Susan Shaheen, a Berkeley professor specializing in transportation study, may know more about ride-sharing than any other academic in America. And that has put her in a position to broker deals with hot transportation startups: They give her access to their data, and she assesses their environmental impact. Many of these companies are willing to share for the potential to gain unbiased confirmation of a key selling point — that their models have the potential to improve our transportation ecosystems.
While a landmark study on Uber and Lyft remains forthcoming, Shaheen is publishing her team’s assessment of one-way car-sharing company Car2go on Tuesday. “We had access to an unprecedented data set where we were really able to ask all the questions we wanted to ask,” she says, like what people were doing to get around before they started using the service and how it has changed their behavior since then.
Nearly 10,000 people were surveyed in total, and Shaheen’s take is that even under the most conservative assumptions, the results show that Car2go helps get more cars off the road than it brings on. That means “notable reductions” in greenhouse gas emissions and other positive effects, like inspiring people who have other options not to buy personal vehicles. One of the biggest problems in transportation today is the high percentage of people who are driving around alone, clogging up highways in machines that sit dormant in driveways the vast majority of the time.
Car2go is mainly a one-way “floating model.” Unlike round-trip models, in which have users pick up and drop off a shared car at the same place, Car2go users can get access to a car and then drop it off anywhere within a given zone of a city. Rather than paying by hour, users pay by the minute. Studying the users in five North American cities — Calgary, San Diego, Seattle, Vancouver and Washington, D.C. — Shaheen’s research team found that on average, for every shared car Car2go adds to the road, an average of 7 to 11 private vehicles are removed.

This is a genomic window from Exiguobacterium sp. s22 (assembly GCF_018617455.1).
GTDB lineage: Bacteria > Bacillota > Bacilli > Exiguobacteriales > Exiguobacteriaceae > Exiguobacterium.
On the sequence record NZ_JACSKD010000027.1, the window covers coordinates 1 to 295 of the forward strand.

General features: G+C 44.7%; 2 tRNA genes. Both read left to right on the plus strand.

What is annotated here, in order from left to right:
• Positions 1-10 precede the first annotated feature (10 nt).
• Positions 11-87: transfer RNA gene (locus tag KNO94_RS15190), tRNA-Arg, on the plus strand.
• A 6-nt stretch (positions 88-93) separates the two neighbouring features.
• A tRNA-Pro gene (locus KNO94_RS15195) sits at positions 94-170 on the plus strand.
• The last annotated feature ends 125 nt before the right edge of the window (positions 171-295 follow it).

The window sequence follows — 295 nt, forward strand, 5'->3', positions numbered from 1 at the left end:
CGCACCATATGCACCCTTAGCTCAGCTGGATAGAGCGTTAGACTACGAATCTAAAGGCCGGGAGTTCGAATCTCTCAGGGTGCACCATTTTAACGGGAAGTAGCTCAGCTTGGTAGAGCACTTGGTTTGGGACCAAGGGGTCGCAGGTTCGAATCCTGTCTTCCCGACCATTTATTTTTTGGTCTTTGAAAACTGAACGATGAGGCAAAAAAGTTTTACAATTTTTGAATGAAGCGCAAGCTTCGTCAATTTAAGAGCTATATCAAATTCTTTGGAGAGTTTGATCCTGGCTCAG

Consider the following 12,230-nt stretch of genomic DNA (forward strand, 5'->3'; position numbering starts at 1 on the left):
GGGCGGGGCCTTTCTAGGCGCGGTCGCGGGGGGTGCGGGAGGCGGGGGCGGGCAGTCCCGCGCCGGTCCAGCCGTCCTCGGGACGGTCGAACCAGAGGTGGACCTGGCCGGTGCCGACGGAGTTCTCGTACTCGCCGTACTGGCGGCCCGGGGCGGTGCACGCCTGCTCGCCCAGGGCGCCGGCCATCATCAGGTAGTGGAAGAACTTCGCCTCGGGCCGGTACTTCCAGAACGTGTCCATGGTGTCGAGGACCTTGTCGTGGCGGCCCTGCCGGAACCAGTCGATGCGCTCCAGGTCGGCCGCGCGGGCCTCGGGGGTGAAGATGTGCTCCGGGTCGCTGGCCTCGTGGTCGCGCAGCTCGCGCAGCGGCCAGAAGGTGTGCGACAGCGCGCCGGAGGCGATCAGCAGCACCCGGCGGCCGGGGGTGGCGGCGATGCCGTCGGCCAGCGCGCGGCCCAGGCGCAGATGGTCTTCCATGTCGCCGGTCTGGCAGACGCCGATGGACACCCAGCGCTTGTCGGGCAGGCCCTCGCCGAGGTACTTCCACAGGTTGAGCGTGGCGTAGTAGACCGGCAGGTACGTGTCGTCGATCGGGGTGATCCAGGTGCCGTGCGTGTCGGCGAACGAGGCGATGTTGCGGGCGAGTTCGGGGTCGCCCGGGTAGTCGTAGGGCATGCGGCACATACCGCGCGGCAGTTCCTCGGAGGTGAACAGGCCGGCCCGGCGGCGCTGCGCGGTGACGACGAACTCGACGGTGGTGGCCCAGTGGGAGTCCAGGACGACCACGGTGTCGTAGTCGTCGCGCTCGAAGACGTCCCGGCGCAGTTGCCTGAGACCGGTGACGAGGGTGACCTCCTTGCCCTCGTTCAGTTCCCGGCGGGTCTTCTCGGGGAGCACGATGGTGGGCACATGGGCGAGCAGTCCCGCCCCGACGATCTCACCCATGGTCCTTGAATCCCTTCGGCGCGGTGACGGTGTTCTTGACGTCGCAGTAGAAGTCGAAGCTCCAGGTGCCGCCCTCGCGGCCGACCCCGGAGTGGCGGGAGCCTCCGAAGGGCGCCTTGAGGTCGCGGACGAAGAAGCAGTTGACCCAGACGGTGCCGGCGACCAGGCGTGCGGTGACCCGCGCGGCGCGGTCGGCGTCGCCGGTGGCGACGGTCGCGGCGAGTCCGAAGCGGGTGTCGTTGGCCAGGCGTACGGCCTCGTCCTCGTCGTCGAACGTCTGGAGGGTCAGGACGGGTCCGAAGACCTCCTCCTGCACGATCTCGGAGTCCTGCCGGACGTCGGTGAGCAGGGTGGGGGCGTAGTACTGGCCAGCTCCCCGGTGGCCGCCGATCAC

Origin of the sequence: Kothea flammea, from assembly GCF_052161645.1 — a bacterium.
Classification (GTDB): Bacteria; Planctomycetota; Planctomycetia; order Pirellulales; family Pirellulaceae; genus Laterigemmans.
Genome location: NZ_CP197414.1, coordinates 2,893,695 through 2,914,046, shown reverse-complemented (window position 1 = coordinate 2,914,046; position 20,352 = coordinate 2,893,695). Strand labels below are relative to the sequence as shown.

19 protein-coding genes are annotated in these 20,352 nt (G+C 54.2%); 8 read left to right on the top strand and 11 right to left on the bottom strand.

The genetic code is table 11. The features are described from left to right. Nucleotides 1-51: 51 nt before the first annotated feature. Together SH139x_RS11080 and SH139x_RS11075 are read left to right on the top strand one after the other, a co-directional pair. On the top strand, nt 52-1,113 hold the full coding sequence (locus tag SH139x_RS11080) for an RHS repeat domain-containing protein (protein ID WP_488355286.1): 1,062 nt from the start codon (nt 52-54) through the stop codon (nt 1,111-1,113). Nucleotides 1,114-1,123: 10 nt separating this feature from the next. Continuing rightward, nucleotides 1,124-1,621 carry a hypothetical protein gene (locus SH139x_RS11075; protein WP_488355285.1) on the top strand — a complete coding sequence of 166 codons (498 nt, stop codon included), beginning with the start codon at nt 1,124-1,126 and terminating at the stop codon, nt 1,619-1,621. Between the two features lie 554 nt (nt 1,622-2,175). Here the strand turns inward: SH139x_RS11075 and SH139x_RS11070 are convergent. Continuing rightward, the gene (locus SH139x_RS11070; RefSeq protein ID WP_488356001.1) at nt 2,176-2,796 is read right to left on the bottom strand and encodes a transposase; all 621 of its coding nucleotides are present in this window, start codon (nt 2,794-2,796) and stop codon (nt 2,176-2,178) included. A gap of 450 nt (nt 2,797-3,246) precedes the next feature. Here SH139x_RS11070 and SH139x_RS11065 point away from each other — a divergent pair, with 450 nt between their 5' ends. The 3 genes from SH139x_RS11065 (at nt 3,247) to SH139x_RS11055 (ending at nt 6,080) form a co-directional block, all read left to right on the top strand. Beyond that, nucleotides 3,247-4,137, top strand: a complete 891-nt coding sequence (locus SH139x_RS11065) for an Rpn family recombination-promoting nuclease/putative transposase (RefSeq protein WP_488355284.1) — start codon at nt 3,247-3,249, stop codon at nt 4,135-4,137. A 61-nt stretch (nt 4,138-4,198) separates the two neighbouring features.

The majority of those are “suppressed,” which means that people surveyed said that they didn’t buy a car they otherwise would have because they had access to shared cars through this service. Between 2% and 5% of users said they sold a car because of Car2go, according to the working paper, while between 7% and 10% did not acquire one. In total across those cities, Car2go took an estimated 28,000-plus vehicles off of the road and reduced parking demand, which comes with its own positive “ripple effects” like easing congestion and avoiding wasting gas.
There are some car trips that occurred because the service exists that wouldn’t have otherwise. Perhaps the person would have taken a bus to that concert before, or not gone at all, or driven their own vehicle. But those added vehicles miles are easily eclipsed by the impact of getting personal vehicles off the road, the paper concludes. The average user cut their greenhouse gas emissions by 10% by using the service, Shaheen says.
Ride-sharing is not a panacea. Factors like how robust public transportation is and how much a city sprawls are just a couple of the dizzying number of factors that go into what transportation looks like in a given city. But the report shows that “one-way ride-sharing is an important strategy toward giving people an alternative to car ownership,” Shaheen says. And the more options people have to string together — from ride apps to city bike-sharing to trams — the more potential there is for changing habits.